The Paris Library by Janet Skeslien Charles, Narrated by Nicky Diss, Sarah Feathers and Esther Wane
Published February 9th 2021 by Simon & Schuster Audio, Atria Books
About the Book: Paris, 1939. Odile Souchet is obsessed with books and the Dewey Decimal System, which makes order out of chaos. She soon has it all – a handsome police officer beau, an English best friend, a beloved twin, and a job at the American Library in Paris, a thriving community of students, writers, diplomats, and book lovers. Yet when war is declared, there’s also a war on words.
Montana, 1983. Widowed and alone, Odile suffers the solitary confinement of small-town life. Though most adults are cowed by her, the neighbor girl will not let her be. Lily, a lonely teenager yearning to break free of Froid is obsessed by the older French woman who lives next door and wants to know her secrets.
As the two become friends, Odile sees herself in Lily – the same love of language, the same longings, the same lethal jealousy. The Paris Library’s dual narratives explore the relationships that make us who we are – family and friends, first loves and favorite authors – in the fairy tale setting of the City of Light. It also explores the geography of resentment, the consequences of unspeakable betrayal, and what happens when the people we count on for understanding and protection fail us.
The wit, empathy, and deep research that brings The Paris Library to life also brings to light a cast of lively historical characters and a little-known chapter of World War II history: the story of the American librarian, Miss Reeder, who created the Soldiers’ Service to deliver books to servicemen, and who later faced the Nazi ‘Book Protector’ in order to keep her library open. She and her colleagues defied the Bibliotheksschutz by delivering books to Jewish readers after they were forbidden from entering the library.
4 Stars: ⭐⭐⭐⭐
I do enjoy historical fiction, especially stories based on real people and/or actual events, this had both. I had not heard of The American Library in Paris before. I enjoyed learning about it and how the patrons were ex-pats, professors, students and everyday persons who wanted to read books in English for enjoyment and research. I also knew that the Nazis had pillaged libraries in the countries that they had occupied, but to read how these women had worked so hard to keep this library functioning and the books safe was uplifting and inspiring.
This is a dual timeline book, one in Paris during the years of WWII, the second in Montana in 1983. I normally prefer one timeline or story more than the other and that is definitely the case here. I enjoyed Odile’s story of her life and struggles during the war. It was fascinating as well as very sad to read about the plight of the women who ran and worked in the library. There is subterfuge, secrets, some romance and some horror as there is in most stories of this time. The second story has a much older Odile being befriended by a lonely teenager, Lily. Odile is a recluse and keeps to herself, but Lily wants to interview her for a school project and they develop a relationship. It is through these meetings that we are learn about Odile’s story. Lily’s mother has died and her father is getting remarried. Once they have children together, will Lily be forgotten? Odile and Lily form a very unlikely friendship and through books, they open up to one another and Odile reconciles her past.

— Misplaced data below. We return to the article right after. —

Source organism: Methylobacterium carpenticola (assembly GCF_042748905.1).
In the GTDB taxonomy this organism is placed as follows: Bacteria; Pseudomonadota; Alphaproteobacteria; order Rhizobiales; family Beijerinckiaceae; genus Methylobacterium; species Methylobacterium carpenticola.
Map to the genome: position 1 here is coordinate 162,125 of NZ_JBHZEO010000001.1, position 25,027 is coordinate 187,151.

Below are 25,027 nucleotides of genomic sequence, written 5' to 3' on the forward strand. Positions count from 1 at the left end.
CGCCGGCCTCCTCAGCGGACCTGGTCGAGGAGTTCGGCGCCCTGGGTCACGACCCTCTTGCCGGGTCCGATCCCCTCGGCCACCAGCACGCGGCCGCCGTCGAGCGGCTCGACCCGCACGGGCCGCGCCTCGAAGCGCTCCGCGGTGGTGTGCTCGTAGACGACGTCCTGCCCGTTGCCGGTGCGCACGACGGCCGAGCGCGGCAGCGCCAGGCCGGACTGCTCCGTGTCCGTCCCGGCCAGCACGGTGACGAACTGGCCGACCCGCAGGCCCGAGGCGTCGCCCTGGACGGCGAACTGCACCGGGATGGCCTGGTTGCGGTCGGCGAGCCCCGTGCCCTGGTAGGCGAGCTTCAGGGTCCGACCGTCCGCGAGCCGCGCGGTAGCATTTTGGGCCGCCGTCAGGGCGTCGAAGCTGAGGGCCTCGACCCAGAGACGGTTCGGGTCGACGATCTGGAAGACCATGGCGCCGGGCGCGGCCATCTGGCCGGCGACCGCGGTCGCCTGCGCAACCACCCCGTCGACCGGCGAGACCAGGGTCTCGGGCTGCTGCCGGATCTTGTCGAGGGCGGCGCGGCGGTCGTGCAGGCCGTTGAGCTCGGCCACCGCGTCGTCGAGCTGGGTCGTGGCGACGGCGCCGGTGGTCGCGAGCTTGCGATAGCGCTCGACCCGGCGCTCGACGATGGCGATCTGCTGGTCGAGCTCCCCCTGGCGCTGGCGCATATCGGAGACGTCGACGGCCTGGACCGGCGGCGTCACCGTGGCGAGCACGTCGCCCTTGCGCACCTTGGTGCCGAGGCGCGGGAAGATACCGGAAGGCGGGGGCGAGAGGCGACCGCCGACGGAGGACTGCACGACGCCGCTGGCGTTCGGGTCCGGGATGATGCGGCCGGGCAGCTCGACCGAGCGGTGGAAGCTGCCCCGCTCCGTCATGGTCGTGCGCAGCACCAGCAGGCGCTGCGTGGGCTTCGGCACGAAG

This is more of a character driven story than a war story. The resistance was not about blowing things up and killing the enemy, but bringing books, thus knowledge and light to the Jewish patrons of the library, under the guise of a soldier reading program. It was wonderful to read about these courageous librarians, fighting the good fight through books, knowingly resisting the Nazis, aware they faced death and prison if discovered. This might not seem like much compared to the other resistance efforts, but any hope given to the people, especially those in hiding, was a light for them. The author did a great deal of research for the book, which she talks about in the author’s note at the end, make sure you read it to complete the story. I did a bit of research on my own after reading this book (I love when a book motivates me to do that) and it was quite interesting. In the novel, Dorothy Reeder, the director of the Library, was the actual director of the ALP from 1936-1941. This was a WWII story, but the themes of loss, betrayal, hope, friendship, and the power of books shine through.
I did a read/listen with this book. Parts of the story dragged a bit for me and at those times, I needed to read the story rather than listen to it. I found it easy to drift off and then had to back and reread. I enjoyed the narration by Nicky Diss, Sarah Feathers and Esther Wane. They gave distinct voices to the various characters, but there were a lot of them, which sometimes made it a bit confusing to listen to. Overall, an enjoyable and enlightening story, which I personally preferred to read rather than listen too. I received a copy of this book upon request. The rating and opinions shared are my own.